Moving house in the middle of the growing season isn’t ideal timing for a keen gardener! Knowing back in March that I’d be relocating in June, I reluctantly held back on my usual flurry of spring seed sowing, concentrating only on small batches of those plants that I just couldn’t be without in the garden.
So, travelling with the household furniture were sweet peas for daytime scent and colour (‘Sugar and Spice’ for ease of transport), Stock ‘Night Scented‘ for evening fragrance, and favourite of all; chillies – I’m a bit of an addict!
I’ve also brought a wide range of potted trees and shrubs with me (the less said about the way the removal men treated them the better!). Most arrived with a snapped branch or two, but better that than leaving them all behind, I suppose. With a bit of TLC and pruning they’ll pick up next season for sure.
I’m slowly developing plans for the new garden (a lovely south facing plot, backing on to open fields) aiming to make a big start in autumn. For now I’ll concentrate on container gardening.
For quick-fix colour that will last until the autumn frosts, my first planting has been several pots of Garden Ready Geranium ‘T&M’s Choice Mixed’ F1 Hybrid. With the early growth stages out of the way all I’ve had to do is plant up, water in, set the pots on the patio and wait for them to grow and flower.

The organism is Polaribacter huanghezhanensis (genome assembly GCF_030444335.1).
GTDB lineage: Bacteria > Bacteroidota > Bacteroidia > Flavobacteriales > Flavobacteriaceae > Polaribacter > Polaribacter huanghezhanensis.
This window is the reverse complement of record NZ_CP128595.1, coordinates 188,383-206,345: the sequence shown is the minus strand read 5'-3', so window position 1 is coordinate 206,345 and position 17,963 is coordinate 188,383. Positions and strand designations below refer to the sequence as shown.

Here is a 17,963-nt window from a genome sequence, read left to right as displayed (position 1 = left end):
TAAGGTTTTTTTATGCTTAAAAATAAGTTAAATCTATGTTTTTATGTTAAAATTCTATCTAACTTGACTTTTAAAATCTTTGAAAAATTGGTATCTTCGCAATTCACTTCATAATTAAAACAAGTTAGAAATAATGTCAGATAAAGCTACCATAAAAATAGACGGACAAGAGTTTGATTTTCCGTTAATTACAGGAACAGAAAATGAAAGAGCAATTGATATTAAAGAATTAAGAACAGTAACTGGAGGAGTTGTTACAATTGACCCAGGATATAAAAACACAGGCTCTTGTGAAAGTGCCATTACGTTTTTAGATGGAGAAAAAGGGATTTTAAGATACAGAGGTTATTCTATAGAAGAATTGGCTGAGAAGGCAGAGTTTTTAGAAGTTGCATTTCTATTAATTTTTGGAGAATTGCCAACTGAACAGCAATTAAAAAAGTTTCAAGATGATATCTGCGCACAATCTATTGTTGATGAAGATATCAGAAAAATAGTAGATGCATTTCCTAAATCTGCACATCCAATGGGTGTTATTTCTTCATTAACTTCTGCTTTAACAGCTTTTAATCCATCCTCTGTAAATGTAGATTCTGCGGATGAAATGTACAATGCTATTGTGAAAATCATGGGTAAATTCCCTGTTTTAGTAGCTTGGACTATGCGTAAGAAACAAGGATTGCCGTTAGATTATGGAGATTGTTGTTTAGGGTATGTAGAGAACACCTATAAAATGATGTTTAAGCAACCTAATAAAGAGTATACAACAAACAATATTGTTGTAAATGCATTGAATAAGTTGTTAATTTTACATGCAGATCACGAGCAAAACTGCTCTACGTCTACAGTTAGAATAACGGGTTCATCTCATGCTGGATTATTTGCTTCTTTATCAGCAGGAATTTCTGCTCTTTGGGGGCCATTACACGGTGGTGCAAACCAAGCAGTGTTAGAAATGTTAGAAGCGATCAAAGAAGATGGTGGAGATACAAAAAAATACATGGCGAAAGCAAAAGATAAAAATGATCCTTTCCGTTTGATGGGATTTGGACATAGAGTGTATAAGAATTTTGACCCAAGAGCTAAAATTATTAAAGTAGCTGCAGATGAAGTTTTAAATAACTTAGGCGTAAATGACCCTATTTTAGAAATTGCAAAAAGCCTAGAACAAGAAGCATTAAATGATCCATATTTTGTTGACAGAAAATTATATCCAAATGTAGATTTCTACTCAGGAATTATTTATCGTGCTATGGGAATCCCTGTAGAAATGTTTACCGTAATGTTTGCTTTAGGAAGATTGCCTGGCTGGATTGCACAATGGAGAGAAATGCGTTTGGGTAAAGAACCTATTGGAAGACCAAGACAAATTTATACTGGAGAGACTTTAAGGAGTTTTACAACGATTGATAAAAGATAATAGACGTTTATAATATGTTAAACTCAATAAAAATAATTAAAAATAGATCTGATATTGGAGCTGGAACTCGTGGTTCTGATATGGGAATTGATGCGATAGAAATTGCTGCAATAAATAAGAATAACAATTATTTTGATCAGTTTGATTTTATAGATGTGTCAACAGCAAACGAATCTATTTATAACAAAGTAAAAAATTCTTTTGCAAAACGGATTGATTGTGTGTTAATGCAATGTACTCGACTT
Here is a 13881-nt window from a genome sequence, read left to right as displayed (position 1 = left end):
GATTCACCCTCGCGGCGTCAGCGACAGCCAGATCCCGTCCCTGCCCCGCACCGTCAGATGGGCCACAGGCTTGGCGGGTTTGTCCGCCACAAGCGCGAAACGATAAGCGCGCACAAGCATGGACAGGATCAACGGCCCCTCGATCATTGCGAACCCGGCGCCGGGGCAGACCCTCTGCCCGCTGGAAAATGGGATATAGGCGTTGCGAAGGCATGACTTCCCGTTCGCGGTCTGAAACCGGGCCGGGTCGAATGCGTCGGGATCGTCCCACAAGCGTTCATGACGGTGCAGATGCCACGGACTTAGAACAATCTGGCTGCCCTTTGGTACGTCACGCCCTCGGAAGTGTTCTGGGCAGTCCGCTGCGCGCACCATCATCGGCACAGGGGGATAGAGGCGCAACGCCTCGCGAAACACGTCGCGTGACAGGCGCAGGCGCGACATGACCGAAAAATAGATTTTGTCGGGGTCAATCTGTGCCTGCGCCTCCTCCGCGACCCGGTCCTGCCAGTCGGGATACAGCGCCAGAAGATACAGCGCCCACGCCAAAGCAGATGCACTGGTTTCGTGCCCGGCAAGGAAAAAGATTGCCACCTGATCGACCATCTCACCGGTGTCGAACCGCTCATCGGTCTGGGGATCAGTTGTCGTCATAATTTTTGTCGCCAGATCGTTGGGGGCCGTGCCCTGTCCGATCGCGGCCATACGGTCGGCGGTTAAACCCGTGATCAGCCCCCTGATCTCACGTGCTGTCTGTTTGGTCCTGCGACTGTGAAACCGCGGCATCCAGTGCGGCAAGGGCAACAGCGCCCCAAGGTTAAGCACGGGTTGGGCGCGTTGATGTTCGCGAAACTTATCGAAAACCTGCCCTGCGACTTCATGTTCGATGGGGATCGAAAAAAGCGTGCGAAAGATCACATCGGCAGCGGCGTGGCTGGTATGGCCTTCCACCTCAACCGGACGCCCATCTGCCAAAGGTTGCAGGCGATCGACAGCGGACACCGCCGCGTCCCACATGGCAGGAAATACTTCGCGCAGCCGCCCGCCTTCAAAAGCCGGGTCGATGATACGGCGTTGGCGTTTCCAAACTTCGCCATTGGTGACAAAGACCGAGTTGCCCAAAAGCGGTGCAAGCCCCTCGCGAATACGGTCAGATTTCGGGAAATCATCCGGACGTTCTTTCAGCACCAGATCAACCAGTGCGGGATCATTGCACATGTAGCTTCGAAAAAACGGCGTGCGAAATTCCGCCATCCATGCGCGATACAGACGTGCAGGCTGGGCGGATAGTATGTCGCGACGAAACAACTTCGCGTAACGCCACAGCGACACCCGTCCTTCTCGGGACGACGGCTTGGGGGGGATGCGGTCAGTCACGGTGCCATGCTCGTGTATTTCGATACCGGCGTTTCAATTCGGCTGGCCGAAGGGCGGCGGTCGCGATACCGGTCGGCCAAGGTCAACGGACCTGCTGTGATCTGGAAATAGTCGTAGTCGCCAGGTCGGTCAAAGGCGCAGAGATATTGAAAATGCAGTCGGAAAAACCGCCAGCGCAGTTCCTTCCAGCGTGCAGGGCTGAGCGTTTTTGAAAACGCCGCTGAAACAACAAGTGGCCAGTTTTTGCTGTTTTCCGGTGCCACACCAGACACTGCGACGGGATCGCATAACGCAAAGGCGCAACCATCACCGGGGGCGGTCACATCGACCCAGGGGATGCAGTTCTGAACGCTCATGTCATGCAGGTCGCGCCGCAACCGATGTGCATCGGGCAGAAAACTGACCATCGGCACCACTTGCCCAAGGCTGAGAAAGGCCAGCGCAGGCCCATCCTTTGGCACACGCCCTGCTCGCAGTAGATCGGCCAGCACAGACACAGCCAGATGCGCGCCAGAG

Adding these alongside the pots I moved with me, the new neighbours are already impressed with the garden. Just wait until this time next year! As and when I get to work on the garden I’ll keep you updated with developments, and share some of my timely tips and advice with you.
Kris Collins works as Thompson & Morgan’s communications officer, making sure customers new and old are kept up to date on the latest plant developments and company news via a wide range of media sources. He trained in London’s Royal Parks and has spent more than a decade writing for UK gardening publications before joining the team at Thompson & Morgan.
When we moved house almost five years ago in November, which was quite mild, I made sure to pot up all the plants I wanted to bring with us. All survived bar the penstemon and two roses. We now have a garden full of colour, thanks in part to annuals as well as perennials, and it’s still a work in progress. Our young son gardens with us, though our two daughters prefer the fruits of our labour and sit out in the sun, eating berries and vegetables fresh from the garden.